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Identity Theft

October 2014
Rayma McRoberts, Senior Manager at Weyrich, Cronin & Sorra, Chartered, has over 27 years of public accounting experience. She works with clients to help them make the best decisions affecting their business, from company structure to saving money on their taxes.

Rayma McRoberts, Senior Manager at Weyrich, Cronin & Sorra, Chartered, has over 27 years of public accounting experience. She works with clients to help them make the best decisions affecting their business, from company structure to saving money on their taxes.

Q: I hear so much about identity theft, what does that really mean?
A: Identity theft is when your personal information (social security number, date of birth, bank account information, credit card information, etc) is taken and is falsely used for others’ personal gains.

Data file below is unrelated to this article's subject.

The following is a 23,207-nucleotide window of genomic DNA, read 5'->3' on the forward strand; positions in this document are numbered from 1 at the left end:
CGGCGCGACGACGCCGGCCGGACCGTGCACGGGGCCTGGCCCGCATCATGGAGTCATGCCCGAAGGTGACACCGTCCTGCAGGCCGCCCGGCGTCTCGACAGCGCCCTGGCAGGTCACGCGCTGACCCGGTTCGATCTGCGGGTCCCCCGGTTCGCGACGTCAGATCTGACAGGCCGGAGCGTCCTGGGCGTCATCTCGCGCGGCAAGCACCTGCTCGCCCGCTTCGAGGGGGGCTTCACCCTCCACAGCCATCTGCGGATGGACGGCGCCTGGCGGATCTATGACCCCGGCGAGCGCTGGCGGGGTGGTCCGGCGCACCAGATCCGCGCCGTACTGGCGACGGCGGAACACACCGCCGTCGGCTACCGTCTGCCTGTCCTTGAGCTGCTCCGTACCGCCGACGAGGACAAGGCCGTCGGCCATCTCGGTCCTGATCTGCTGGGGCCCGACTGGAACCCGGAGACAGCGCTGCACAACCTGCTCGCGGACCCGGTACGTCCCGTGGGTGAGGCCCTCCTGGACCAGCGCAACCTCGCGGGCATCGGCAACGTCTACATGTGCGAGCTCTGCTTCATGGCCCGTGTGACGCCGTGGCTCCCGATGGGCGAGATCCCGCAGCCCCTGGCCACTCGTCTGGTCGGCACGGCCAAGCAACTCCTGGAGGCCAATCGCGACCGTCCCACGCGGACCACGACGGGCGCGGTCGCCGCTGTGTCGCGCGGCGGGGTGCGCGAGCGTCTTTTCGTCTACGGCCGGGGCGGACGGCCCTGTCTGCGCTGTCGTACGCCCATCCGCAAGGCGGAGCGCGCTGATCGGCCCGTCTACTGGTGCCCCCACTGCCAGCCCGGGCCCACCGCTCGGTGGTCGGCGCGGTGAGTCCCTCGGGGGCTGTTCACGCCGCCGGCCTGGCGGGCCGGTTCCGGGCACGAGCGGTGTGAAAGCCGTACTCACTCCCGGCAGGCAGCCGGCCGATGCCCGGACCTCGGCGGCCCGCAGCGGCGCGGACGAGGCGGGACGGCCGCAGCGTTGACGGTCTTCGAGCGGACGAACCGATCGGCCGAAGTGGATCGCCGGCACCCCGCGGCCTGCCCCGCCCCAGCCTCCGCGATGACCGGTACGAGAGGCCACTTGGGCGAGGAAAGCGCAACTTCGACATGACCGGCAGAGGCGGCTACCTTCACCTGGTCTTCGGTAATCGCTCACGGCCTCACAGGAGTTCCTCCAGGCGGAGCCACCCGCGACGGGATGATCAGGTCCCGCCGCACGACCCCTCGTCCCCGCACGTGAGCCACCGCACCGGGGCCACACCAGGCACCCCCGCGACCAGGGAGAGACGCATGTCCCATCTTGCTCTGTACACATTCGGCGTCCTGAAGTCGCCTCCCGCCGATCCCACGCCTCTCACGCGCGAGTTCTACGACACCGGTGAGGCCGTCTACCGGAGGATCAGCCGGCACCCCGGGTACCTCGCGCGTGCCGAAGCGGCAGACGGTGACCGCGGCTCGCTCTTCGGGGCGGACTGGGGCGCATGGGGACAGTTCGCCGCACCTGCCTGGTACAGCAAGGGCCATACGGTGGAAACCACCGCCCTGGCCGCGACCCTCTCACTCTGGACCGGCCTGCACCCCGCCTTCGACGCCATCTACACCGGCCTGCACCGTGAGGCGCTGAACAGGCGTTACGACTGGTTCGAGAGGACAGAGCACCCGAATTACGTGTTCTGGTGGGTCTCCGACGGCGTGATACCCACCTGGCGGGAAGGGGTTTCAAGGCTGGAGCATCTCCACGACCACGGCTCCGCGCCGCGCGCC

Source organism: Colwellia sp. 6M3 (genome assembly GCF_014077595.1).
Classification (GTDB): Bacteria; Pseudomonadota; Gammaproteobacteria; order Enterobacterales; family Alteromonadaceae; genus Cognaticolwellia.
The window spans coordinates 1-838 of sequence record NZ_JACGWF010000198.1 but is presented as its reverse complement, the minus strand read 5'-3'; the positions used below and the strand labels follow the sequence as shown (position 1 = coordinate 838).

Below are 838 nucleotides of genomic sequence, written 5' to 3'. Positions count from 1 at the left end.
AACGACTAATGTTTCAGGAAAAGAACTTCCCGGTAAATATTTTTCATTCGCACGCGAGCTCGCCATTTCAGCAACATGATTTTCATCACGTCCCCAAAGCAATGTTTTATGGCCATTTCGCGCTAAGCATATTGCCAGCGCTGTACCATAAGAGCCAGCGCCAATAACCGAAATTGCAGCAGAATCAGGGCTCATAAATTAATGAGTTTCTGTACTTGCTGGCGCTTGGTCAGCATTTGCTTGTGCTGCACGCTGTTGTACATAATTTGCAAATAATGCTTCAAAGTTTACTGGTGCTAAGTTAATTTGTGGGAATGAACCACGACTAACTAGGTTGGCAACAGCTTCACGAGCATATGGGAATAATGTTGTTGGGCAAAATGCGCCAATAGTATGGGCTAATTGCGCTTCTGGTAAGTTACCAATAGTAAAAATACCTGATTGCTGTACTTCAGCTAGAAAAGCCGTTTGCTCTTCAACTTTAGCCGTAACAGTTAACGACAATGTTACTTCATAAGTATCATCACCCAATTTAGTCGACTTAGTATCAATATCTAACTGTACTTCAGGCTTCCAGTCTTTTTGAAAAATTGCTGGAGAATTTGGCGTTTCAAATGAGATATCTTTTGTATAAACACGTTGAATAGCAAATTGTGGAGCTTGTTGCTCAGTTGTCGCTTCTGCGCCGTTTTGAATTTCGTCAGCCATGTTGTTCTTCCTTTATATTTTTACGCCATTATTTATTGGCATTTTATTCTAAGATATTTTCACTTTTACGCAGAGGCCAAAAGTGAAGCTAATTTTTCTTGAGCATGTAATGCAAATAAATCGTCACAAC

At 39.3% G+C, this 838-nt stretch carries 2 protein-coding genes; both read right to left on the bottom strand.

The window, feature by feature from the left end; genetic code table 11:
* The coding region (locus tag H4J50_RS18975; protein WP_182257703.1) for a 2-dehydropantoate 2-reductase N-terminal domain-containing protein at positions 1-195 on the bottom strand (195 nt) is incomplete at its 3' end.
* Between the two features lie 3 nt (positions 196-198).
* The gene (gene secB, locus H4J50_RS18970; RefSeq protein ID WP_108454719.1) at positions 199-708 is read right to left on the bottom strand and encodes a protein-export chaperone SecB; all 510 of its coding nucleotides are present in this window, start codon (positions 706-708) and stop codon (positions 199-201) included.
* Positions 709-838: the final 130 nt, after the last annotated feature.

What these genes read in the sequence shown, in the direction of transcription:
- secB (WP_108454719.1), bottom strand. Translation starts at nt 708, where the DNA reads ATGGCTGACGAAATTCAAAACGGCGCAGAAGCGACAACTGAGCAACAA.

Q: How will I know if I am a victim? What should I do if this happens?
A: Typically, you will know. You may get unsolicited contact from a credit card company or receive mail that you do not recognize. Here are some steps and actions to take:
1) Contact the three credit reporting bureaus and place a Fraud Alert on your credit report. This can be done by a simple phone call, but that alert is only a 90-day notification. In order to extend that length of time, a request will need to be made in writing and can be placed for seven years.
2) Order your credit report. It’s free and should be reviewed to ensure there are no other breaches on your file.
3) Report the identity theft to the Federal Trade Commission and complete the FTC affidavit. This affidavit can then be taken to the local police department or the law enforcement division where the identity theft occurred.
These three steps are more fully outlined on the Federal Trade Commission’s website: http://www.consumer.ftc.gov/features/feature-0014-identity-theft.

Q: Are there other areas I should be concerned with?
A: Yes! There have been many instances of submissions of false tax returns for the purpose of obtaining refunds. The Internal Revenue Service continues to elevate their systems to secure taxpayer data. The IRS’s website has information and links to helpful articles: http://www.irs.gov/uac/Identity-Protection. I95

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